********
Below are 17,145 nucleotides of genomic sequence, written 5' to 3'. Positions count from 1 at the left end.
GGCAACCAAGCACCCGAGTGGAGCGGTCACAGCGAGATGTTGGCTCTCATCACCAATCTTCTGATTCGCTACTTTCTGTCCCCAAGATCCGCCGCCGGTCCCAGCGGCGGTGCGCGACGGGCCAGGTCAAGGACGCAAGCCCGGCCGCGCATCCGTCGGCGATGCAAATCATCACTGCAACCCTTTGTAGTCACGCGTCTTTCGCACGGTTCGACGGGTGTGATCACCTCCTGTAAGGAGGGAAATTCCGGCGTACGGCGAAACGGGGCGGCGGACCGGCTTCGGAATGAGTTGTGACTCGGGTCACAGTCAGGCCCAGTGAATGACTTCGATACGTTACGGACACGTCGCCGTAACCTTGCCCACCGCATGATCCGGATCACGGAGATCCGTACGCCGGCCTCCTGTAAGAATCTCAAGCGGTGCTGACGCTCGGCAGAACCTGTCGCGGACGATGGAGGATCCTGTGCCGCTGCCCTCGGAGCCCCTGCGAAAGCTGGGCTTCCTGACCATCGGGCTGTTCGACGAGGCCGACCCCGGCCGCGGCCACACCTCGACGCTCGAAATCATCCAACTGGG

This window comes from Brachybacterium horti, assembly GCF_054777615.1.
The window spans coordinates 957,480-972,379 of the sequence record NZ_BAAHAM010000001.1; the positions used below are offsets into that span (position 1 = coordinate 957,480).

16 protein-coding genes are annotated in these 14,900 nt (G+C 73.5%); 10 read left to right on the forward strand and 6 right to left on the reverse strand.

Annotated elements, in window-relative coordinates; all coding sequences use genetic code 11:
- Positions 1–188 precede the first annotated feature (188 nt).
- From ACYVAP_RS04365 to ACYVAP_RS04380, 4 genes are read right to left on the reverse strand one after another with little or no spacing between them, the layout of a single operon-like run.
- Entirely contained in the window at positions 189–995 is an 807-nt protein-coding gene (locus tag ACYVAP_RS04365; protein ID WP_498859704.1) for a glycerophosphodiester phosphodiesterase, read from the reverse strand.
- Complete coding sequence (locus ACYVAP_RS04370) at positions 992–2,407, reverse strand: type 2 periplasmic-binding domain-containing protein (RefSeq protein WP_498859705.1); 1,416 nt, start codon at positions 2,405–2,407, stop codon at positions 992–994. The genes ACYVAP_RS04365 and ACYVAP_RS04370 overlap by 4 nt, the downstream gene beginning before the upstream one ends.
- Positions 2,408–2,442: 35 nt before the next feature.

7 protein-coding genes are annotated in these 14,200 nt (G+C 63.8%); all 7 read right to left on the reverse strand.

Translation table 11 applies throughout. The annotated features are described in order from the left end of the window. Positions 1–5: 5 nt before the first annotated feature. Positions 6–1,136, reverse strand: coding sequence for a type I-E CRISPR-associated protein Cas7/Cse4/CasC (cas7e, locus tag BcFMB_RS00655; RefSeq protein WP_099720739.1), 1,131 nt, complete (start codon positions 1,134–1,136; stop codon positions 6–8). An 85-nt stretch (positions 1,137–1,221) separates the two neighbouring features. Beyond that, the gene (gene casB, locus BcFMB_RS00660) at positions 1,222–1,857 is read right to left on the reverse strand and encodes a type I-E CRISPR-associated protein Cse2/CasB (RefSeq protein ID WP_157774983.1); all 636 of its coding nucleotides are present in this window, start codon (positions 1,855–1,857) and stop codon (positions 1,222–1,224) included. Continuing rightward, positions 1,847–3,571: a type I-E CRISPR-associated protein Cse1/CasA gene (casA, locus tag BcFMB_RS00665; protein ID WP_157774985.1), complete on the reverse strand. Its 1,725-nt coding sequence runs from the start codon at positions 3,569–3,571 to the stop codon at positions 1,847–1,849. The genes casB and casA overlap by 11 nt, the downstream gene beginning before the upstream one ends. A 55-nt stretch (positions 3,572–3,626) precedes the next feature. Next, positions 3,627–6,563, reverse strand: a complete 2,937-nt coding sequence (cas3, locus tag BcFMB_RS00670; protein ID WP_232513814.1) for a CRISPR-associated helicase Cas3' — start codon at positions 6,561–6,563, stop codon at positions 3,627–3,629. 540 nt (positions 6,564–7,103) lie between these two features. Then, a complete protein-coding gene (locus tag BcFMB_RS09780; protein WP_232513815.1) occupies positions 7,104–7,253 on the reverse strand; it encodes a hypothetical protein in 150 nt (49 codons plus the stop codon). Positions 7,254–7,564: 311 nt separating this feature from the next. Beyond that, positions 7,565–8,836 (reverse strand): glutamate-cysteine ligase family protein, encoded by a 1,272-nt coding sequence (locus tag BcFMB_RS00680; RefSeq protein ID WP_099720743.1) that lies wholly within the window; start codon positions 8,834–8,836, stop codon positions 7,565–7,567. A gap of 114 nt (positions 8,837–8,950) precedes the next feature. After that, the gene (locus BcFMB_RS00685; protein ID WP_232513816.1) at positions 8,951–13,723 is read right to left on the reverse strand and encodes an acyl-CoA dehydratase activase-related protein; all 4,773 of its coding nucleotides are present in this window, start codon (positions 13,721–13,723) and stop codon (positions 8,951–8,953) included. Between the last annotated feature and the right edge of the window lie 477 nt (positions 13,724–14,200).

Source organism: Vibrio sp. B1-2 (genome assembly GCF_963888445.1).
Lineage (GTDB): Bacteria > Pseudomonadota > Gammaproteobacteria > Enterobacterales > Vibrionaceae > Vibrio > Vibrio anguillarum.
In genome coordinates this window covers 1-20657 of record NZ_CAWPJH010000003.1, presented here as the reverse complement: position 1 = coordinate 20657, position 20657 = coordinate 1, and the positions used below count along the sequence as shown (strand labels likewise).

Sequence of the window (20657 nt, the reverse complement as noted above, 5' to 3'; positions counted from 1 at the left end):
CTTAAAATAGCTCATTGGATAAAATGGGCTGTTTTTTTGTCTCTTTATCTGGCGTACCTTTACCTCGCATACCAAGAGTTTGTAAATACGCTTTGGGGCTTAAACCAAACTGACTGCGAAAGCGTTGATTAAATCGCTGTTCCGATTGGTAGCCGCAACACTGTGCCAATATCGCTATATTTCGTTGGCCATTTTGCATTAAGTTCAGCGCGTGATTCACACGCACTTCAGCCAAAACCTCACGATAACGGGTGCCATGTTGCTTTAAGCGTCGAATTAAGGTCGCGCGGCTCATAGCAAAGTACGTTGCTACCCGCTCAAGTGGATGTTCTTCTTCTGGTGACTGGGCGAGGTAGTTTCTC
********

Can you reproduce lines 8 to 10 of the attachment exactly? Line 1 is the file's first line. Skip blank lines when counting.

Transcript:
- From ACYVAP_RS04365 to ACYVAP_RS04380, 4 genes are read right to left on the reverse strand one after another with little or no spacing between them, the layout of a single operon-like run.
- Entirely contained in the window at positions 189–995 is an 807-nt protein-coding gene (locus tag ACYVAP_RS04365; protein ID WP_498859704.1) for a glycerophosphodiester phosphodiesterase, read from the reverse strand.
- Complete coding sequence (locus ACYVAP_RS04370) at positions 992–2,407, reverse strand: type 2 periplasmic-binding domain-containing protein (RefSeq protein WP_498859705.1); 1,416 nt, start codon at positions 2,405–2,407, stop codon at positions 992–994. The genes ACYVAP_RS04365 and ACYVAP_RS04370 overlap by 4 nt, the downstream gene beginning before the upstream one ends.